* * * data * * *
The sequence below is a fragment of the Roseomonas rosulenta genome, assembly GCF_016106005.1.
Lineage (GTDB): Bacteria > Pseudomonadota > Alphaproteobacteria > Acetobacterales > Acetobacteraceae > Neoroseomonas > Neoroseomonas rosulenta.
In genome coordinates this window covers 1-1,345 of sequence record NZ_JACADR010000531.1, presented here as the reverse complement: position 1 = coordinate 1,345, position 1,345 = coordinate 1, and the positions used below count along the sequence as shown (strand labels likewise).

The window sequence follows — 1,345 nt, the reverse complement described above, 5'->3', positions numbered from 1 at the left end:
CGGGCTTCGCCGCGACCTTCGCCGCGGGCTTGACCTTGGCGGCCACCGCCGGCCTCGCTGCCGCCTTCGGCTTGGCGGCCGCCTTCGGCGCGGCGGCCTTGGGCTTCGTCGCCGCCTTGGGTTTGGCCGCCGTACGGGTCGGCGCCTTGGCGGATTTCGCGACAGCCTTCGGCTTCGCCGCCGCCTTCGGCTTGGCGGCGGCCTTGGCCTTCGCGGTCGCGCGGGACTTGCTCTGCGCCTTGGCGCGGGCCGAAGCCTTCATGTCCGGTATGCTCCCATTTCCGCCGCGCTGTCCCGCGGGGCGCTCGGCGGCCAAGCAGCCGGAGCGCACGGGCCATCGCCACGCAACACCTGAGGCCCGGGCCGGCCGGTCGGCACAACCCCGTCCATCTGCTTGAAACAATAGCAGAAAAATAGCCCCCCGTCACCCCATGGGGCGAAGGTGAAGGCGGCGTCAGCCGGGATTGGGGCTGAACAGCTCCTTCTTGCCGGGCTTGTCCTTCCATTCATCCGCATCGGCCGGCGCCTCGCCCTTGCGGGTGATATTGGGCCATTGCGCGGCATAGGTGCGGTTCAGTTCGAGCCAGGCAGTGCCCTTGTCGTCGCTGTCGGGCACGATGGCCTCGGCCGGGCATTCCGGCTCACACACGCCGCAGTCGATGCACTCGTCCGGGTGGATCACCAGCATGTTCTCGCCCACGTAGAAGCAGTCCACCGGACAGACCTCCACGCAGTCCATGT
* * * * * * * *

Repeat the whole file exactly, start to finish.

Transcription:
The sequence below is a fragment of the Roseomonas rosulenta genome, assembly GCF_016106005.1.
Lineage (GTDB): Bacteria > Pseudomonadota > Alphaproteobacteria > Acetobacterales > Acetobacteraceae > Neoroseomonas > Neoroseomonas rosulenta.
In genome coordinates this window covers 1-1,345 of sequence record NZ_JACADR010000531.1, presented here as the reverse complement: position 1 = coordinate 1,345, position 1,345 = coordinate 1, and the positions used below count along the sequence as shown (strand labels likewise).

The window sequence follows — 1,345 nt, the reverse complement described above, 5'->3', positions numbered from 1 at the left end:
CGGGCTTCGCCGCGACCTTCGCCGCGGGCTTGACCTTGGCGGCCACCGCCGGCCTCGCTGCCGCCTTCGGCTTGGCGGCCGCCTTCGGCGCGGCGGCCTTGGGCTTCGTCGCCGCCTTGGGTTTGGCCGCCGTACGGGTCGGCGCCTTGGCGGATTTCGCGACAGCCTTCGGCTTCGCCGCCGCCTTCGGCTTGGCGGCGGCCTTGGCCTTCGCGGTCGCGCGGGACTTGCTCTGCGCCTTGGCGCGGGCCGAAGCCTTCATGTCCGGTATGCTCCCATTTCCGCCGCGCTGTCCCGCGGGGCGCTCGGCGGCCAAGCAGCCGGAGCGCACGGGCCATCGCCACGCAACACCTGAGGCCCGGGCCGGCCGGTCGGCACAACCCCGTCCATCTGCTTGAAACAATAGCAGAAAAATAGCCCCCCGTCACCCCATGGGGCGAAGGTGAAGGCGGCGTCAGCCGGGATTGGGGCTGAACAGCTCCTTCTTGCCGGGCTTGTCCTTCCATTCATCCGCATCGGCCGGCGCCTCGCCCTTGCGGGTGATATTGGGCCATTGCGCGGCATAGGTGCGGTTCAGTTCGAGCCAGGCAGTGCCCTTGTCGTCGCTGTCGGGCACGATGGCCTCGGCCGGGCATTCCGGCTCACACACGCCGCAGTCGATGCACTCGTCCGGGTGGATCACCAGCATGTTCTCGCCCACGTAGAAGCAGTCCACCGGACAGACCTCCACGCAGTCCATGT